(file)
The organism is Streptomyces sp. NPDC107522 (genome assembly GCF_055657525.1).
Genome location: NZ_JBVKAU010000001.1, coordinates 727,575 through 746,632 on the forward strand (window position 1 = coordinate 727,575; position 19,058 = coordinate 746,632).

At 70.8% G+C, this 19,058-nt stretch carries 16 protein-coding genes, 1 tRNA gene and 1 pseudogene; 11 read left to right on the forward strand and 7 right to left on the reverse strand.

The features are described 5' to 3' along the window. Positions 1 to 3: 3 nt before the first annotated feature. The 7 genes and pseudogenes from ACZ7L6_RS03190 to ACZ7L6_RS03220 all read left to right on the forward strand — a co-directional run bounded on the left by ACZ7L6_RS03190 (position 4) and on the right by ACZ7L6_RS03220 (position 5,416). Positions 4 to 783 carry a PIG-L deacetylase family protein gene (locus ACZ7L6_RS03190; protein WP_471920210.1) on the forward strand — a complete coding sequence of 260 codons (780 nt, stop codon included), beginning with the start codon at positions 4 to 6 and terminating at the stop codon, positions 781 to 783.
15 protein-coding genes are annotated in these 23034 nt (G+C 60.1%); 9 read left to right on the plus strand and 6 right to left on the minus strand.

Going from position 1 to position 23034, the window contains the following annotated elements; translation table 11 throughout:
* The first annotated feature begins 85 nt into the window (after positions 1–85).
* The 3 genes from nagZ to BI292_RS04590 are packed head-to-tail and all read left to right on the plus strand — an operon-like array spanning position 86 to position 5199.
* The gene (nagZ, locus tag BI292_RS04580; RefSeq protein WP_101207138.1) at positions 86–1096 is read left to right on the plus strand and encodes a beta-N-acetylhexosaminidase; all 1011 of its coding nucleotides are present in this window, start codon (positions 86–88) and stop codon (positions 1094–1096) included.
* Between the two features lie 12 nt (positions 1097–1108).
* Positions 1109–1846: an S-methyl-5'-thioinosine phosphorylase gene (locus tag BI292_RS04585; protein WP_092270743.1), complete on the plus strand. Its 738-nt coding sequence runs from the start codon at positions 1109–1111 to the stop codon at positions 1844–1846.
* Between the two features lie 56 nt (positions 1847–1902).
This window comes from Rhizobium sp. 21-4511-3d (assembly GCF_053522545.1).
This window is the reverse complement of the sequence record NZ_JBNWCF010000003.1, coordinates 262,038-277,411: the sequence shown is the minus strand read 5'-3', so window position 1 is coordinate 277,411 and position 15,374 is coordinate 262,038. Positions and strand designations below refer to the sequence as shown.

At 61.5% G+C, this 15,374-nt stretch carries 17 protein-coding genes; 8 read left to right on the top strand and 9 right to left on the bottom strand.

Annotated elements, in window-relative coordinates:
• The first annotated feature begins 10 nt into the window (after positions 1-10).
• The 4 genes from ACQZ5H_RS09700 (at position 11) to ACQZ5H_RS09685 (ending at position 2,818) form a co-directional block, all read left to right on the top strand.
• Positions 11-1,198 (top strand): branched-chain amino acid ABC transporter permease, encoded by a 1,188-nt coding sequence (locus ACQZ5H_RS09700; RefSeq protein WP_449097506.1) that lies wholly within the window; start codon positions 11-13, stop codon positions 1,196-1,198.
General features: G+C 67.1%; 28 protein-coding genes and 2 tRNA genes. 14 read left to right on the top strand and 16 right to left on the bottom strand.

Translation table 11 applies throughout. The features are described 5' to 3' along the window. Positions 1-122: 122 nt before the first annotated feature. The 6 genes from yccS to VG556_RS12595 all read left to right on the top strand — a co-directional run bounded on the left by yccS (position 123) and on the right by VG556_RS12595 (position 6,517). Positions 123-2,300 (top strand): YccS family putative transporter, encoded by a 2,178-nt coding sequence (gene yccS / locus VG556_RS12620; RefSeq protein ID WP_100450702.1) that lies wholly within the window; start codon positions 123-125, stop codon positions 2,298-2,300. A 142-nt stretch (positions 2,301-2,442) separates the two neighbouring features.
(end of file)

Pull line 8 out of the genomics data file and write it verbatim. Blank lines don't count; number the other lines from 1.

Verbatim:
* The 3 genes from nagZ to BI292_RS04590 are packed head-to-tail and all read left to right on the plus strand — an operon-like array spanning position 86 to position 5199.